By all means, let’s review the laws on the books to make sure they still make sense. But let’s avoid the temptation to drive policy by cherry picking a few of heart-rending episodes of families tossed onto the sidewalk. Stacking the deck against landlords can lead to fewer rental units on the market and even higher rental prices, which boomerangs on conscientious tenants who do manage to pay their rent on time. If Virginia SJWs want to help the truly unfortunate as opposed to the free riders, they would be well advised to urge solutions geared to households’ specific circumstances, not one-size-fits-all remedies as in California. Better yet, SJWs should try their hand at renting out apartments themselves to see what landlords deal with. It might prove to be an enlightening experience.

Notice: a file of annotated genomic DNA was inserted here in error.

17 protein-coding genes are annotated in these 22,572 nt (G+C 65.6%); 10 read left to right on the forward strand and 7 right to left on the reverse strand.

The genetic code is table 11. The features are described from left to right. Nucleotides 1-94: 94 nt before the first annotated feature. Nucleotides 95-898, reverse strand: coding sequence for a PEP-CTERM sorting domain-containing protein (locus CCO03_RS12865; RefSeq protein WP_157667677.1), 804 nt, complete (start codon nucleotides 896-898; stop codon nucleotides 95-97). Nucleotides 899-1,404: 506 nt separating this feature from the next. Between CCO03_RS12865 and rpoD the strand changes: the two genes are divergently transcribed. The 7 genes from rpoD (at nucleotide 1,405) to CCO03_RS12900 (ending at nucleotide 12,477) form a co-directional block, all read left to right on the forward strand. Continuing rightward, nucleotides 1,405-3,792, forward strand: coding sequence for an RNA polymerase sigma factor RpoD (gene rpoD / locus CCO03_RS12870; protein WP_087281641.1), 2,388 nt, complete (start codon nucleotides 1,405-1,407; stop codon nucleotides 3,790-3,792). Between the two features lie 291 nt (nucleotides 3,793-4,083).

Virginia Eviction Laws Stacked Against the Poor

by Marc Lockhart

Last Tuesday I joined more than 100 people for the inaugural meeting of the Campaign to Reduce Evictions (CARE), sponsored by the Virginia Poverty Law Center, at First Baptist Church in Richmond. We assembled for two hours to investigate why Richmond has the second highest eviction rate in the country among large cities and what can be done about it. The goal of the campaign is to produce recommendations by 2019 that state and local policy makers can use to craft solutions to the crisis.

Why are we talking about this — how bad is it?

Richmond ranks #2 in the nation with an eviction rate of 11.44% with 6,345 evictions in 2016, according to data from the Eviction Lab. Roughly one out of every nine renters was evicted, or 17.38 households evicted every day. Comparing it to the rest of the country, Richmond is approximately five times the national average of 2.34%.